A Chinese-themed beer bar offering the flavors of Asia.
The buzz: Squeezed between a motorbike repair shop and a spirit house shop, this is Yaowarat's latest bar to go for a red-lit, retro Chinese look. Rabbit Hill celebrates Asian drinking culture by offering beer, whiskey, sake and other booze from around the region.
The decor: With its discreet entrance marked only by a red door and tiny window, the bar fits seamlessly with its shop-house surrounds. Step inside and things get a lot more kitschy with bright red walls and a striking mural of a qipao-clad woman drinking Moonzen, a Hong Kong craft beer. Nab a seat at the tiny bar or at one of the the small wooden tables at the foot of the steep stairs.
The drinks: The ever-changing selection of Moonzen beers (B250/half pint; B340/pint, B280/bottle) is the most popular choice—try the South Cloud Lager, a session beer with subtle Chinese tea notes. There's also a wide selection of Japanese sakes, such as Bjofu Junrei Junmai Ginjo sake at B2,700/1.8L and Kozaemon Junmai umeshu sake (B3,800/1.8L; B2,000/500ml; B200/glass) as well as whiskeys like Suntory Kakubin (B120/glass; B1,200/bottle) on offer.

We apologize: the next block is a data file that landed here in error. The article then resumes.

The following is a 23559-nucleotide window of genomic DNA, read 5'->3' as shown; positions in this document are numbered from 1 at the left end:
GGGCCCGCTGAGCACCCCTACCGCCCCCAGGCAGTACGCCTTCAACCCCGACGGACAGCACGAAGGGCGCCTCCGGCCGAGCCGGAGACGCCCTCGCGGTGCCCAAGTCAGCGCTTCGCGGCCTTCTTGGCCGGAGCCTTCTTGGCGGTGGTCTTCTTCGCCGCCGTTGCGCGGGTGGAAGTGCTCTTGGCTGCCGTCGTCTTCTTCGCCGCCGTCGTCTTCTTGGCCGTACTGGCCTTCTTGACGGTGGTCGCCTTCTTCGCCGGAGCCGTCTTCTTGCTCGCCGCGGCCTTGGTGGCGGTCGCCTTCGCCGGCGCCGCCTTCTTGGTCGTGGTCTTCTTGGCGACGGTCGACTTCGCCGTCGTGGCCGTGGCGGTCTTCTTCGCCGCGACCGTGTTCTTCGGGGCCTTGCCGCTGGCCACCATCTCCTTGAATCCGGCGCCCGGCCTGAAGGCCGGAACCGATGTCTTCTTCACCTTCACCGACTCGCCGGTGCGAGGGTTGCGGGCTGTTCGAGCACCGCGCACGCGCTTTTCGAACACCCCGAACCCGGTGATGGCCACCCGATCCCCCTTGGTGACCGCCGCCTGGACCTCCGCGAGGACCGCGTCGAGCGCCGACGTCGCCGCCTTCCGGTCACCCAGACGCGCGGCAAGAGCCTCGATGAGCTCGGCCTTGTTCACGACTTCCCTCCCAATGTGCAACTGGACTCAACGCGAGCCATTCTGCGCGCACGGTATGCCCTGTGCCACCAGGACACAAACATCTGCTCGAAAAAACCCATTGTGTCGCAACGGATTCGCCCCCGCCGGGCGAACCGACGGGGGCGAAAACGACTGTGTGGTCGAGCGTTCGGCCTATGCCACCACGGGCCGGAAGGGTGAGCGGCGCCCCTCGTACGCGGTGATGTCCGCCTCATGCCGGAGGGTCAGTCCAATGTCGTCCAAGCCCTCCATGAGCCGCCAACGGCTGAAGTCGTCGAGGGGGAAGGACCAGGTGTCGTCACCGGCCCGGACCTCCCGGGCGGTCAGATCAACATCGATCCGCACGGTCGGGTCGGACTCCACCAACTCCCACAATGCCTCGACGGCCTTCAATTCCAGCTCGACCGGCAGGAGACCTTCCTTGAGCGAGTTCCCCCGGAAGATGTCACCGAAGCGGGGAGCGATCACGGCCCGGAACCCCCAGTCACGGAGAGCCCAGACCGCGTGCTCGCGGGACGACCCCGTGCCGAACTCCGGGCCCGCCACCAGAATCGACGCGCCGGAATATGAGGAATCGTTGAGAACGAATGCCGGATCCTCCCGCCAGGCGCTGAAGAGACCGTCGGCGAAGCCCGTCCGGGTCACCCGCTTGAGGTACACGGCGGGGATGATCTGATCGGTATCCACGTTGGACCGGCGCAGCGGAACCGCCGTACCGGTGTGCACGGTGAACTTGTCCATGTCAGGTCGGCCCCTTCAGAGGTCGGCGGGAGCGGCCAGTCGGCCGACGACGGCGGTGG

The food: Chow down on Chinese-style snacks like what your grandparents might have eaten back in the day, such as the paper-wrapped, deep-fried chicken red chili, garlic and vinegar (B180)—perfect with a cold beer. Other old-school eats include cold jelly pork knuckle (B100), braised abalone with rice (B250) and fish maw soup (B300).
The music: A live cover band plays Chinese and English pop songs on Fri and Sat from 8-10pm. Outside those hours, expect cinematic Chinese love songs swirling in the background to get you all nostalgic.
The crowd: Young office-workers, shirts untucked and ties loosened, thirsting for a beer and the occasional family mistaking the place for a Chinese restaurant. .
Why you should care: The food's delicious while the atmosphere nails the Chinese trend that's already been kicking around for six months. The drink list's full of plenty of new stuff to get you sozzled before stumbling over to Soi Nana. Choltanutkun Tun-atiruj